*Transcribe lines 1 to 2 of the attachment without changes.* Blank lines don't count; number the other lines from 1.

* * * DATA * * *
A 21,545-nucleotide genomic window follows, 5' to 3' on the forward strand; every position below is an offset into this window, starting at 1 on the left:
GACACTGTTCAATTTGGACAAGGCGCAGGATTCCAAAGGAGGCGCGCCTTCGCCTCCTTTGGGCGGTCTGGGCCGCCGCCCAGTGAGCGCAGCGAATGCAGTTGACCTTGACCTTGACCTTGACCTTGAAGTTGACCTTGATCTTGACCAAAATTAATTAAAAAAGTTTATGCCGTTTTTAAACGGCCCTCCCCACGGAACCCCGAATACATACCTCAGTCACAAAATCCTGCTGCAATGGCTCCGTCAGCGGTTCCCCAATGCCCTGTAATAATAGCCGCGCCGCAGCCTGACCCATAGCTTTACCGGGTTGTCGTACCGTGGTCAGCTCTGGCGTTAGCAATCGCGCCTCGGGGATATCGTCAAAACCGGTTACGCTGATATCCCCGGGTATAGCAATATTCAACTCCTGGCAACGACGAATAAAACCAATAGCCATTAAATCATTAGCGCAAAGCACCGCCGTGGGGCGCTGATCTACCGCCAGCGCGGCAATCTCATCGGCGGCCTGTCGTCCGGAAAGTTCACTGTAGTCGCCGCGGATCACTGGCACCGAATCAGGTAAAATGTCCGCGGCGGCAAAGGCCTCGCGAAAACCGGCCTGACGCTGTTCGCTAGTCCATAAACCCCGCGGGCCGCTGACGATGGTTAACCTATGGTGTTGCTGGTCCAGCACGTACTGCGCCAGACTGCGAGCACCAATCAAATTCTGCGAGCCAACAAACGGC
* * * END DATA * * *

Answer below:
A 21,545-nucleotide genomic window follows, 5' to 3' on the forward strand; every position below is an offset into this window, starting at 1 on the left:
GACACTGTTCAATTTGGACAAGGCGCAGGATTCCAAAGGAGGCGCGCCTTCGCCTCCTTTGGGCGGTCTGGGCCGCCGCCCAGTGAGCGCAGCGAATGCAGTTGACCTTGACCTTGACCTTGACCTTGAAGTTGACCTTGATCTTGACCAAAATTAATTAAAAAAGTTTATGCCGTTTTTAAACGGCCCTCCCCACGGAACCCCGAATACATACCTCAGTCACAAAATCCTGCTGCAATGGCTCCGTCAGCGGTTCCCCAATGCCCTGTAATAATAGCCGCGCCGCAGCCTGACCCATAGCTTTACCGGGTTGTCGTACCGTGGTCAGCTCTGGCGTTAGCAATCGCGCCTCGGGGATATCGTCAAAACCGGTTACGCTGATATCCCCGGGTATAGCAATATTCAACTCCTGGCAACGACGAATAAAACCAATAGCCATTAAATCATTAGCGCAAAGCACCGCCGTGGGGCGCTGATCTACCGCCAGCGCGGCAATCTCATCGGCGGCCTGTCGTCCGGAAAGTTCACTGTAGTCGCCGCGGATCACTGGCACCGAATCAGGTAAAATGTCCGCGGCGGCAAAGGCCTCGCGAAAACCGGCCTGACGCTGTTCGCTAGTCCATAAACCCCGCGGGCCGCTGACGATGGTTAACCTATGGTGTTGCTGGTCCAGCACGTACTGCGCCAGACTGCGAGCACCAATCAAATTCTGCGAGCCAACAAACGGC